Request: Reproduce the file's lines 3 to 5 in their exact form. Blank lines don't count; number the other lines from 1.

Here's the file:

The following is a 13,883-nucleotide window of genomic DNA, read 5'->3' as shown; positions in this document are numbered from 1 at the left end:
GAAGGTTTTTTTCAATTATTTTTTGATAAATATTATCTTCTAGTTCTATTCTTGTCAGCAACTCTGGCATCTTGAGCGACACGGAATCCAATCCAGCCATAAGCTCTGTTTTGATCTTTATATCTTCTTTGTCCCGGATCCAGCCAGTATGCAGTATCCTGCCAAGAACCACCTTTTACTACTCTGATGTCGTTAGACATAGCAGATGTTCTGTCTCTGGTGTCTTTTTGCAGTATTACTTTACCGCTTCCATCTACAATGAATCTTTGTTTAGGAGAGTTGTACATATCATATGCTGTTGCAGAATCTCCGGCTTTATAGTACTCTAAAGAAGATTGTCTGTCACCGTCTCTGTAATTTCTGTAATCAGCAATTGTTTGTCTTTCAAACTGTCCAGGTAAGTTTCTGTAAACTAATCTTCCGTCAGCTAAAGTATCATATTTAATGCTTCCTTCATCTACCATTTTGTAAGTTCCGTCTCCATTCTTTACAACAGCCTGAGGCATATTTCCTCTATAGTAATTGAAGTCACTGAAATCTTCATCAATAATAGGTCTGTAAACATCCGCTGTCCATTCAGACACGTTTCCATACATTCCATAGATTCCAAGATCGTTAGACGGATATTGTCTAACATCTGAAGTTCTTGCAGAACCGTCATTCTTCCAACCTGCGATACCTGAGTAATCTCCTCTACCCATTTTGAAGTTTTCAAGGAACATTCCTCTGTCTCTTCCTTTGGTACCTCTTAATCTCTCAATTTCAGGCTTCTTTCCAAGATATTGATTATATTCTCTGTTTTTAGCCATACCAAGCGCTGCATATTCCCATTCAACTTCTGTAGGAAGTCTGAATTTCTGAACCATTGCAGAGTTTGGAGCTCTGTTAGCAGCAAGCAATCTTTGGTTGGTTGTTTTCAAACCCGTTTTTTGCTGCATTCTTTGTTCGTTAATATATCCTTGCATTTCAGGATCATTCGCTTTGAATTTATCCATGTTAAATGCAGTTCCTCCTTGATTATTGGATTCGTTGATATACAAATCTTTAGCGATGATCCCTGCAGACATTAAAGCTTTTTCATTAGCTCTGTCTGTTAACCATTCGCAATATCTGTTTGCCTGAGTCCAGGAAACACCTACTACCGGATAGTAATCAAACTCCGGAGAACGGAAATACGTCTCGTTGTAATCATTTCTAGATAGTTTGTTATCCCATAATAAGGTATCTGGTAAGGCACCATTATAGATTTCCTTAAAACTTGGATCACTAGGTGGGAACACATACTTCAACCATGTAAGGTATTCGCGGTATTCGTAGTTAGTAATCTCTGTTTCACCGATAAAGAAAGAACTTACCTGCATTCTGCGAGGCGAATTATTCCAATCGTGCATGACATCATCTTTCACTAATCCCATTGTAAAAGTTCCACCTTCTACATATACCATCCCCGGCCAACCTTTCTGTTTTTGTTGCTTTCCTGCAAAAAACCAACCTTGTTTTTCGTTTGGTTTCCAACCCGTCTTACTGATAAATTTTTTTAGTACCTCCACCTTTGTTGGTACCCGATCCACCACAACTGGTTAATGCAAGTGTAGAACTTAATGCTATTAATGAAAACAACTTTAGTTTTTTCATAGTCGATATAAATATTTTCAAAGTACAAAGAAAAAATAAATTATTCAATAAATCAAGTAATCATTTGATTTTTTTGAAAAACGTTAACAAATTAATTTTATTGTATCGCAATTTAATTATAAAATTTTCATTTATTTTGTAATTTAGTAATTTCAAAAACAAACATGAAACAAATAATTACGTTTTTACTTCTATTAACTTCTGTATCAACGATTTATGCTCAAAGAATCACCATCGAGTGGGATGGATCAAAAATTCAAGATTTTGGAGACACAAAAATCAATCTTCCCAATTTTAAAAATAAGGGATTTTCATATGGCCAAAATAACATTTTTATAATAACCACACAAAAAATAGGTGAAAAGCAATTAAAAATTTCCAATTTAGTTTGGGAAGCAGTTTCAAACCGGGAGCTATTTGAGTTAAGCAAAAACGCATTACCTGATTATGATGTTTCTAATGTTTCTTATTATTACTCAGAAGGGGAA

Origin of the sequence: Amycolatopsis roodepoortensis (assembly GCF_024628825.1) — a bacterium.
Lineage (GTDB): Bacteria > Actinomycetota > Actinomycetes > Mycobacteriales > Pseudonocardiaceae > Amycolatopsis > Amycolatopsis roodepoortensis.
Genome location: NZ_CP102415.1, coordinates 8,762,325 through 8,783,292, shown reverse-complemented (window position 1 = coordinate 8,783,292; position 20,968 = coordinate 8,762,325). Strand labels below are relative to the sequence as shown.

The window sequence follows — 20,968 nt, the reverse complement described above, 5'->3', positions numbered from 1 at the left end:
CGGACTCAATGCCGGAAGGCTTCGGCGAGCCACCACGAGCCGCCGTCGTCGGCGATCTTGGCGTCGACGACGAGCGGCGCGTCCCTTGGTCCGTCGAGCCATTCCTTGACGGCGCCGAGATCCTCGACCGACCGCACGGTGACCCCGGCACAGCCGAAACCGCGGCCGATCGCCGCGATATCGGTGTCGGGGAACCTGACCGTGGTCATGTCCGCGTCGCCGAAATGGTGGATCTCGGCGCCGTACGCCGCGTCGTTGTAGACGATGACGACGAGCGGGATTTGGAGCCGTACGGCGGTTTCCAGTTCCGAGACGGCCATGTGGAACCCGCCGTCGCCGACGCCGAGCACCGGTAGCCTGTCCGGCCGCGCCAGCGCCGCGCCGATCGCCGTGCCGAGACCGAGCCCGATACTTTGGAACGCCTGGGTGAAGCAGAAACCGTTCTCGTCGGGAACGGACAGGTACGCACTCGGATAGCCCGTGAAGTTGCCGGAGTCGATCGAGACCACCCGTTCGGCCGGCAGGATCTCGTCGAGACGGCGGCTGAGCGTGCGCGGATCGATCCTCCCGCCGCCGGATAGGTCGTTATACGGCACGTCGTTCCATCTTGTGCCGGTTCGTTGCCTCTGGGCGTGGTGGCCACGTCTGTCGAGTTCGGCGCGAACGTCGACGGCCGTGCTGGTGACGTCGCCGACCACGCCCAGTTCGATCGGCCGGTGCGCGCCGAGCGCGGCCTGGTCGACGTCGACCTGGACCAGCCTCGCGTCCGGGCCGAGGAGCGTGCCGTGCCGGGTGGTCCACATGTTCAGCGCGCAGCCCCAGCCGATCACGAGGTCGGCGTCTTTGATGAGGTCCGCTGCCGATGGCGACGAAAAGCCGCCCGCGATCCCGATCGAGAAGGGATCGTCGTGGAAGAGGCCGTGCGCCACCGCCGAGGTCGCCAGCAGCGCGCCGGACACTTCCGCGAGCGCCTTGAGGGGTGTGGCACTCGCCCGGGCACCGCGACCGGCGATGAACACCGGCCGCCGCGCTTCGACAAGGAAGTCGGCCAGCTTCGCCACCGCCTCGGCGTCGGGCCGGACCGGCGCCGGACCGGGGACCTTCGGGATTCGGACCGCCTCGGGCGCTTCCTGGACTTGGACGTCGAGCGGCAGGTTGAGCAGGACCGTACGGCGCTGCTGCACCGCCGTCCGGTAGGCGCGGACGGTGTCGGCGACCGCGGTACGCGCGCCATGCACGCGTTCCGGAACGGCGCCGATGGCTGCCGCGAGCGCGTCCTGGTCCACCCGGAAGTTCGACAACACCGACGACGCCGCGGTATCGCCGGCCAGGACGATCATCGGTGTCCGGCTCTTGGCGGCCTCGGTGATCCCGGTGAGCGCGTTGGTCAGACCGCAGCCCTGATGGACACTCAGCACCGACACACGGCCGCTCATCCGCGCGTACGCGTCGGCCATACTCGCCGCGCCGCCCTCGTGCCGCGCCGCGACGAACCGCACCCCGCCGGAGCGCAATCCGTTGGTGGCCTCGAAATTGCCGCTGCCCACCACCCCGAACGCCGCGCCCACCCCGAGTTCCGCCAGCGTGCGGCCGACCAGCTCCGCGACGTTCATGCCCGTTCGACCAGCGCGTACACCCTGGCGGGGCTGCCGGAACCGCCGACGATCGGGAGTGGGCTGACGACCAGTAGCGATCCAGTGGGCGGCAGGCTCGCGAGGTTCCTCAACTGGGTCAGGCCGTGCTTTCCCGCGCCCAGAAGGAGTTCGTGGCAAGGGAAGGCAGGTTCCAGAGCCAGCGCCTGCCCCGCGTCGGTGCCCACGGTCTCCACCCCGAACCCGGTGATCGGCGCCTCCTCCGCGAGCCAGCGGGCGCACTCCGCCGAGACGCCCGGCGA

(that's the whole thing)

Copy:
Origin of the sequence: Amycolatopsis roodepoortensis (assembly GCF_024628825.1) — a bacterium.
Lineage (GTDB): Bacteria > Actinomycetota > Actinomycetes > Mycobacteriales > Pseudonocardiaceae > Amycolatopsis > Amycolatopsis roodepoortensis.
Genome location: NZ_CP102415.1, coordinates 8,762,325 through 8,783,292, shown reverse-complemented (window position 1 = coordinate 8,783,292; position 20,968 = coordinate 8,762,325). Strand labels below are relative to the sequence as shown.